No More Voicemails, Please

It's always amusing when I find myself unknowingly in the forefront of a trend. Voicemails, for instance. Well, my growing dislike of them.

In retrospect, I blame my kids. They prefer that I communicate with them via text for basic information exchange:
  • What time will you be home? 
  • Please unload the dishwasher
  • I'm stopping at the store. Do we need milk? 
And after several years of this, I've come to appreciate the brevity of direct communication (texting or instant messaging) with family, friends and colleagues:
  • Running late; on my way
  • Call me when you have time to chat
  • Read this article when you have a minute
Thanks to caller ID, there's (usually) no question that you've called me. And when I have a few minutes I'll call you back. What I won't do is listen to your voicemail, unless I absolutely must.

Nick Bilton, technology writer for the New York Times, drew a firm (and somewhat cranky) line in the sand last Sunday with his article, Disruptions: Digital Era Redefining Etiquette. While I didn't agree with all of his pet peeves, I did identify with this one:

Then there is voice mail, another impolite way of trying to connect with someone. Think of how long it takes to access your voice mail and listen to one of those long-winded messages. “Hi, this is so-and-so….” In text messages, you don’t have to declare who you are, or even say hello.

Rebecca Greenfield from the Atlantic Wire noted the fallout Mr. Bilton received, and took her own dive into the fray with her article,  A Guide to Advanced Digital Etiquette. Her opinion on voicemail?

It's totally okay to ignore all voicemails — except for ones from parents...

It's nice to know that I'm not alone...

3/13/13 Update. Here's a Gawker post with another viewpoint on Nick Bilton's article. The comments about voicemails left by now-deceased relatives are sweet and poignant. Check them out.

15 Questions to Ask Yourself BEFORE Launching Your Social Program

    Checklist with red checkmark
There are thousands of articles, blog posts, ebooks, videos, white papers, presentations, and webinars available that you can and should research to develop your social strategy and build a social program. The sheer volume of information and conflicting opinions and advice can be overwhelming and confusing. A few of my favorite sources (in no particular order) include: MarketingProfs, Social Media Examiner, Jeff Bullas, Paul Gillin, and socialmediatoday.
Once you've done your research and built your program plan, I've distilled what I've learned into a checklist of 15 multi-level questions for you to answer to help you decide if you're launch ready.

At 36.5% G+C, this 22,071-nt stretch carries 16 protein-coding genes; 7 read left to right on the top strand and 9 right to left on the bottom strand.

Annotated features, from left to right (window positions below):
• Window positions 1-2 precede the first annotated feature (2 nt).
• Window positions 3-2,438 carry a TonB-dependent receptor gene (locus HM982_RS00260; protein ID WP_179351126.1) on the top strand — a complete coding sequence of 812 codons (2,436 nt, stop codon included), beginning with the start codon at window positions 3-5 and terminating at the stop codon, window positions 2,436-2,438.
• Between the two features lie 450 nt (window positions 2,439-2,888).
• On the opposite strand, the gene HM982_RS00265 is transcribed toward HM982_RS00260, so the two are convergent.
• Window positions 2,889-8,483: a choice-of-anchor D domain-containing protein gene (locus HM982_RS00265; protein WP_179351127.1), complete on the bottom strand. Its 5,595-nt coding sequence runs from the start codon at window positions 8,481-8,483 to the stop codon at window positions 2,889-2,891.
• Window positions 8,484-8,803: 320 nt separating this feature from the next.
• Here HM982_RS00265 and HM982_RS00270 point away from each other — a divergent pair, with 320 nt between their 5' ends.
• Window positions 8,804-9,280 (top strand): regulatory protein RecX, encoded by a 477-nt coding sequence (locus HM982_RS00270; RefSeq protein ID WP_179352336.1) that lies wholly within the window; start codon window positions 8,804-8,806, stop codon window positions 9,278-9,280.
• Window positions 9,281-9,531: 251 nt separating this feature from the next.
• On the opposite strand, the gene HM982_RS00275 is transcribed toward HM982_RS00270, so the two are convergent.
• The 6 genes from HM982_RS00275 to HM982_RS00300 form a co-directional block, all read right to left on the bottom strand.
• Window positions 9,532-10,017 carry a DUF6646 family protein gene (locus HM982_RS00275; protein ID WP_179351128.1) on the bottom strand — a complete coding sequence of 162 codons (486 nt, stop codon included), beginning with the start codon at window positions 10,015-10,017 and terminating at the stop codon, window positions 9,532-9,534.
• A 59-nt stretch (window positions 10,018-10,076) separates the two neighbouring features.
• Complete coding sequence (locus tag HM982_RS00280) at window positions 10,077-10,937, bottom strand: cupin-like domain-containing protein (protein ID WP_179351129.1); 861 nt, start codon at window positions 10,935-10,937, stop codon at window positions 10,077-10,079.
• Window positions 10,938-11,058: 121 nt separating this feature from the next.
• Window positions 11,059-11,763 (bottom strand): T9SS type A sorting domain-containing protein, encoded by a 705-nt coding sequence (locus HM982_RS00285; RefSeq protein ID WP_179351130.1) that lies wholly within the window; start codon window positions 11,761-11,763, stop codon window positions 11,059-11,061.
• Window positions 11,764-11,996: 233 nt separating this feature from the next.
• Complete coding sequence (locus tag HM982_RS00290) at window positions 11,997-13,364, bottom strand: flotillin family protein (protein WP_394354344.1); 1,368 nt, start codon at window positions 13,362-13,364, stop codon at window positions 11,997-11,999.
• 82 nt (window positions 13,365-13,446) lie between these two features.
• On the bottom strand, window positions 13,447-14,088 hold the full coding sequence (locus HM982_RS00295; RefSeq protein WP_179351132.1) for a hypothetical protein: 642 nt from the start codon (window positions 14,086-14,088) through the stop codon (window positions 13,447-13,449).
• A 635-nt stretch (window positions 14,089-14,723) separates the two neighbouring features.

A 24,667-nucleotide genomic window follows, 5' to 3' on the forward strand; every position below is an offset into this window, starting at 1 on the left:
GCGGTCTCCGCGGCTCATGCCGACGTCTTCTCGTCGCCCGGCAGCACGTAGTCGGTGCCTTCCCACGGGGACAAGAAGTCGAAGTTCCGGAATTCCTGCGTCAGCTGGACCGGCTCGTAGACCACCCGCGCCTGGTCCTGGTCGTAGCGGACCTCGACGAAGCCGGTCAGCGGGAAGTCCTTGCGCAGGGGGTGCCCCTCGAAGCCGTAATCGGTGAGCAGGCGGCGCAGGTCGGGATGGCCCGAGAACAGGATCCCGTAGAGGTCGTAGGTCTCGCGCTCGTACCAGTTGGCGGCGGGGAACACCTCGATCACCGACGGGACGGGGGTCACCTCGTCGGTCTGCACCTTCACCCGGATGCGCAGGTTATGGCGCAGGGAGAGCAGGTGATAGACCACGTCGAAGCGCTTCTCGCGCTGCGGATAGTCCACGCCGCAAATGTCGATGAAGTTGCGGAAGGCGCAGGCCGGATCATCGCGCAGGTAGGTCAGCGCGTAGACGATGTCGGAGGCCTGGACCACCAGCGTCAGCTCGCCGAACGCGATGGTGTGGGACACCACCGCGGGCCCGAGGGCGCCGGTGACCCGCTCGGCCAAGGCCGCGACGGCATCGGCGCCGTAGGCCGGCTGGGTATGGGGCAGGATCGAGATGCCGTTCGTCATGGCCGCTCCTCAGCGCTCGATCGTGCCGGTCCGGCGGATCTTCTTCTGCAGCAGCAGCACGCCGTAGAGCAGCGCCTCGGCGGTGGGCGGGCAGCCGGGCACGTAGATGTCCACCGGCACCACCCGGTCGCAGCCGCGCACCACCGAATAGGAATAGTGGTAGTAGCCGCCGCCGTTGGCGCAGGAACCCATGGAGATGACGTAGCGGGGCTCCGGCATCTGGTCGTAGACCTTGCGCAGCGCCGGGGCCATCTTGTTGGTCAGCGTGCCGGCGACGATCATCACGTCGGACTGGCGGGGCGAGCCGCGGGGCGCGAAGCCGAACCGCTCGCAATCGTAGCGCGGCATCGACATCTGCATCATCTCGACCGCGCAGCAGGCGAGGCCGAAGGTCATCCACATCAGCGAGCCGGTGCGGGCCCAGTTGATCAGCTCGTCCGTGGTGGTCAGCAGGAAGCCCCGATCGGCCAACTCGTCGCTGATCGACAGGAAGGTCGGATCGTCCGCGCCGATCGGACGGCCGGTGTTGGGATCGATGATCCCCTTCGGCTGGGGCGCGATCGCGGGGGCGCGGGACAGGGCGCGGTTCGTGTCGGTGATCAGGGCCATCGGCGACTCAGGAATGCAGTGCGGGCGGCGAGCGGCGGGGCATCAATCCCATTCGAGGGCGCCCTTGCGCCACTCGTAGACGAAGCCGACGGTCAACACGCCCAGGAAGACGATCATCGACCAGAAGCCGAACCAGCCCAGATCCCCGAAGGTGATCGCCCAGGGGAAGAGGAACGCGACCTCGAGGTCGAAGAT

1. What do you want to accomplish, that is, what does social success look like for your brand? 
  2. How does your social program support your company's business objectives? 
  3. How will you measure success? 
  4. Do you have a digital strategy? What is it, and how will your social presence complement it and support it? 
  5. Who is your audience? What content is going to be valuable to them? 
  6. Which social media channels are your audience using? Twitter? Facebook? LinkedIn? Google+? SlideShare? What about Pinterest or Instagram? Tumblr? Snapchat? 
  7. Which social media channels are your competitors using? 
  8. Which are the top two or three channels your audience and competitors are using that you can focus on first? 
  9. How are you going to follow who your customers and competitors are following, and listen to the conversations taking place? 
  10. Are you going to create a blog and/or can you host your content on your website? Do you have the content and sufficient content creators to support a blog and keep it fresh? Or does it make more sense to focus on placing your content on other's platforms? 
  11. Do you have the bandwidth / resources to support a social networking program? 
  12. Do you understand the risks of using social media, and do you have a crisis plan for dealing with unhappy customers, trolls, or bad press? 
  13. Are there other brands or divisions within your company who already have their social channels set up? Can you piggyback onto their efforts and success? 
  14. Does your plan include increasing the amplification and reach of your social program by encouraging your SMEs (subject matter experts) to build their own social eminence and actively participate?
  15.  Are you ready to no longer just push content out to your ecosystem — clients, prospects, partners, press, bloggers — but actually build relationships with them? 
Until you can fully answer these 15 questions — don't launch. Don't jump on the bandwagon just because everyone else is riding it. Make sure your social strategy is well thought out and robust. However, with that said, social is no longer an option, but a business requirement, so don't delay too long.

I'd love to hear your thoughts. Did I miss something? Did you launch your social program before you answered these questions? What would you have done differently, and what went well?

Image courtesy of David Castillo Dominici /